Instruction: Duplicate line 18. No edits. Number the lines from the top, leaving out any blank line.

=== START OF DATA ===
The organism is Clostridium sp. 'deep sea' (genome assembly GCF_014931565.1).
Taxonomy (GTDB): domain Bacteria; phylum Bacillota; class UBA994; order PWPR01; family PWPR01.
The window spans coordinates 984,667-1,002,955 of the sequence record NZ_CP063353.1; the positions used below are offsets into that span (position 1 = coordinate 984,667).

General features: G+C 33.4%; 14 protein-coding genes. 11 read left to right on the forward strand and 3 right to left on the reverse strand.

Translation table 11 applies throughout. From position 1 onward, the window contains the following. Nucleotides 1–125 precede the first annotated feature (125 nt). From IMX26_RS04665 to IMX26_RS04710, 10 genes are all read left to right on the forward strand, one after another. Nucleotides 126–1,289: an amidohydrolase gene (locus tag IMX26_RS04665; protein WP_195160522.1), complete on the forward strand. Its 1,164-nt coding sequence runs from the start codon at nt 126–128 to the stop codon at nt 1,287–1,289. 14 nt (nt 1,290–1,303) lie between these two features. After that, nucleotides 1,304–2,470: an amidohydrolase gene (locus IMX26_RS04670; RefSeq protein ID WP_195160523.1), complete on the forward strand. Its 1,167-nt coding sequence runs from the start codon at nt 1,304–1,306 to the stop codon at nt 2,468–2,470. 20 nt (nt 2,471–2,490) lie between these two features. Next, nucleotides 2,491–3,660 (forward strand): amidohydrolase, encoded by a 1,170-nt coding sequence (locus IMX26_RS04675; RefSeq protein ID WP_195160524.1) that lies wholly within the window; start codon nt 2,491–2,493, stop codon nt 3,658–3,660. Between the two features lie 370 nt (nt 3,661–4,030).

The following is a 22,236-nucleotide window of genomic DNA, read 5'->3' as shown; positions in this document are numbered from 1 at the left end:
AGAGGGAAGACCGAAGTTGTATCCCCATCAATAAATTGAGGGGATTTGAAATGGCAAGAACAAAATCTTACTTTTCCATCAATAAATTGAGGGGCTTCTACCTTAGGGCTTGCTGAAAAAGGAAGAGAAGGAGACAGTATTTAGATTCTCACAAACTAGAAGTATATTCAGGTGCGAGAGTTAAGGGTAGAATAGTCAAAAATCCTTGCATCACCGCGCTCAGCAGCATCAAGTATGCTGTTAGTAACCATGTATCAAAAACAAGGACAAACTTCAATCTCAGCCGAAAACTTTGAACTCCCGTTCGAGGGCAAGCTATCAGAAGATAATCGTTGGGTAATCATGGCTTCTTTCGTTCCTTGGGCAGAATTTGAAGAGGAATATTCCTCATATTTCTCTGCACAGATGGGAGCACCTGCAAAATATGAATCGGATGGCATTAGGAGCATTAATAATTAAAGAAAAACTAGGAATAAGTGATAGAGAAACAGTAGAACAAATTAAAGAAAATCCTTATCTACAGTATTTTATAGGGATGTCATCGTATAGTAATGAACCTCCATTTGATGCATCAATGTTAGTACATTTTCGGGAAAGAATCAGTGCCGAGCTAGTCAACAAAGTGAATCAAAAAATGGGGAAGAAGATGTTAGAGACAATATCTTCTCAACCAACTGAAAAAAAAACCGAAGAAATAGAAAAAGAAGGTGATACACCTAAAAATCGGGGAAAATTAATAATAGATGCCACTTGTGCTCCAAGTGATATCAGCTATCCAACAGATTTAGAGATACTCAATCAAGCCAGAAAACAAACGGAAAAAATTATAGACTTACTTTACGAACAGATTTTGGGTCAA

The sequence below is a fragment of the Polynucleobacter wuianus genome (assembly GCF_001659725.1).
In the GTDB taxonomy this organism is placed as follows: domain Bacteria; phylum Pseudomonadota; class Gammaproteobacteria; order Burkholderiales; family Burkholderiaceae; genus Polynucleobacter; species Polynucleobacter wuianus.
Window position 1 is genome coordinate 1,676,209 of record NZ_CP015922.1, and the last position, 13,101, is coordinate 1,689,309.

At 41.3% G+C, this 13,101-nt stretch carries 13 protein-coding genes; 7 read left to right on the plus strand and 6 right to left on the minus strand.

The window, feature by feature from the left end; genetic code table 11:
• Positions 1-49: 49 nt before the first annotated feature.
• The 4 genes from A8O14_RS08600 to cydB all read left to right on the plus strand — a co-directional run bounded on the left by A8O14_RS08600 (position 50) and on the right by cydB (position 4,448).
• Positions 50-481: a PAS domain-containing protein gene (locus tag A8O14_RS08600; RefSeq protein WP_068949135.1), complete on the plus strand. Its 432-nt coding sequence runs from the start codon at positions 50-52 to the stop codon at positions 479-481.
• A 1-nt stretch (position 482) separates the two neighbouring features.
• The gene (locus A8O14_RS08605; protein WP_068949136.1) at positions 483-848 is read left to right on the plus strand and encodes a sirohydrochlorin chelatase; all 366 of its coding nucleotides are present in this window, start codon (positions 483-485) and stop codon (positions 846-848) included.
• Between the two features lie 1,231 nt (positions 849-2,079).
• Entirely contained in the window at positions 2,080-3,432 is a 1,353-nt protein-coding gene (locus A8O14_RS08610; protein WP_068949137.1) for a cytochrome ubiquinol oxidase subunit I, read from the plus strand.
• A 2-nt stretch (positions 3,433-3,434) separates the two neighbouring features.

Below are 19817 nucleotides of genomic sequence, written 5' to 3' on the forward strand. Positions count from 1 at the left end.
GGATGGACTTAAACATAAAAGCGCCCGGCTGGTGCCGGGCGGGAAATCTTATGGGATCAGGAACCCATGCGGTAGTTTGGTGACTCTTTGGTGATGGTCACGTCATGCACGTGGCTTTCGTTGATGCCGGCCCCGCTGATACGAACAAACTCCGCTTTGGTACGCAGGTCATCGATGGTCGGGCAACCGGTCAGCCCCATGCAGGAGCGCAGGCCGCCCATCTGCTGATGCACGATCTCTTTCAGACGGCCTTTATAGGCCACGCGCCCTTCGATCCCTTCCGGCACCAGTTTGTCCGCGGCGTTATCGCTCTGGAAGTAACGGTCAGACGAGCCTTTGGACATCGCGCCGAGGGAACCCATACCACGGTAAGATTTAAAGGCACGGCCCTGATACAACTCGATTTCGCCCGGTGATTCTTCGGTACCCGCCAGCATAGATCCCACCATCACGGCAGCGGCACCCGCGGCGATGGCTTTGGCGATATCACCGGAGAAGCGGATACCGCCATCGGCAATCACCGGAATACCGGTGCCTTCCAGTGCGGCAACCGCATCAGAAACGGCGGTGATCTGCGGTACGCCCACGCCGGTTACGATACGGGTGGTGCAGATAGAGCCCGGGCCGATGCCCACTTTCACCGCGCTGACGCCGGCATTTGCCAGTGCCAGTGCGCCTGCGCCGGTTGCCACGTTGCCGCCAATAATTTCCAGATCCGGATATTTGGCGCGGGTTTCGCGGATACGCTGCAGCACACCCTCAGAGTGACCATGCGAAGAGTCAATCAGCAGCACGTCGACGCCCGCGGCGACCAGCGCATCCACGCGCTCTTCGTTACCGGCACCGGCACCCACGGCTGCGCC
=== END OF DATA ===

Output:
• Between the two features lie 1,231 nt (positions 849-2,079).